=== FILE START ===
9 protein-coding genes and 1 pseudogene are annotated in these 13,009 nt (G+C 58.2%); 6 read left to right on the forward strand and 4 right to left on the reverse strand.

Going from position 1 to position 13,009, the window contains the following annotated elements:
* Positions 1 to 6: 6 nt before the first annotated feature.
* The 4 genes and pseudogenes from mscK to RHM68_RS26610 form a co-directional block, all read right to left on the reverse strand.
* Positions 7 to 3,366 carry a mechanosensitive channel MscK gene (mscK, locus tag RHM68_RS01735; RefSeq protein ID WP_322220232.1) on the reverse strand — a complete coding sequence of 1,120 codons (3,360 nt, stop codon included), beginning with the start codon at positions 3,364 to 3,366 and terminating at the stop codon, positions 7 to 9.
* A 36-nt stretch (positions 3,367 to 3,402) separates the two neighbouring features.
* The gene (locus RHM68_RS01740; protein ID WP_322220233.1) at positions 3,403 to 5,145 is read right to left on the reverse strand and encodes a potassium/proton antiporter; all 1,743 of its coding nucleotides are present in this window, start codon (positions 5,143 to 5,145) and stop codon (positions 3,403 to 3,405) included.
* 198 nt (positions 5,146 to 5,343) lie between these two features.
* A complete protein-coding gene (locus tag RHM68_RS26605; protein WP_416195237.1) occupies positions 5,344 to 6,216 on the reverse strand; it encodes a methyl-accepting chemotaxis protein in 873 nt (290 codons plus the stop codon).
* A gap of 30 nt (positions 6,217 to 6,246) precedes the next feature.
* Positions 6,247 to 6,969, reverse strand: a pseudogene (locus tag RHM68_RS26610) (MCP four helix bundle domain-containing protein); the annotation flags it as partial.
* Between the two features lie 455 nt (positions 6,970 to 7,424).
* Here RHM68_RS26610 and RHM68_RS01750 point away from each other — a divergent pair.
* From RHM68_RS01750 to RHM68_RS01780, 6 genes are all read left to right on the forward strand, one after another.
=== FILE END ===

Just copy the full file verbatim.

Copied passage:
9 protein-coding genes and 1 pseudogene are annotated in these 13,009 nt (G+C 58.2%); 6 read left to right on the forward strand and 4 right to left on the reverse strand.

Going from position 1 to position 13,009, the window contains the following annotated elements:
* Positions 1 to 6: 6 nt before the first annotated feature.
* The 4 genes and pseudogenes from mscK to RHM68_RS26610 form a co-directional block, all read right to left on the reverse strand.
* Positions 7 to 3,366 carry a mechanosensitive channel MscK gene (mscK, locus tag RHM68_RS01735; RefSeq protein ID WP_322220232.1) on the reverse strand — a complete coding sequence of 1,120 codons (3,360 nt, stop codon included), beginning with the start codon at positions 3,364 to 3,366 and terminating at the stop codon, positions 7 to 9.
* A 36-nt stretch (positions 3,367 to 3,402) separates the two neighbouring features.
* The gene (locus RHM68_RS01740; protein ID WP_322220233.1) at positions 3,403 to 5,145 is read right to left on the reverse strand and encodes a potassium/proton antiporter; all 1,743 of its coding nucleotides are present in this window, start codon (positions 5,143 to 5,145) and stop codon (positions 3,403 to 3,405) included.
* 198 nt (positions 5,146 to 5,343) lie between these two features.
* A complete protein-coding gene (locus tag RHM68_RS26605; protein WP_416195237.1) occupies positions 5,344 to 6,216 on the reverse strand; it encodes a methyl-accepting chemotaxis protein in 873 nt (290 codons plus the stop codon).
* A gap of 30 nt (positions 6,217 to 6,246) precedes the next feature.
* Positions 6,247 to 6,969, reverse strand: a pseudogene (locus tag RHM68_RS26610) (MCP four helix bundle domain-containing protein); the annotation flags it as partial.
* Between the two features lie 455 nt (positions 6,970 to 7,424).
* Here RHM68_RS26610 and RHM68_RS01750 point away from each other — a divergent pair.
* From RHM68_RS01750 to RHM68_RS01780, 6 genes are all read left to right on the forward strand, one after another.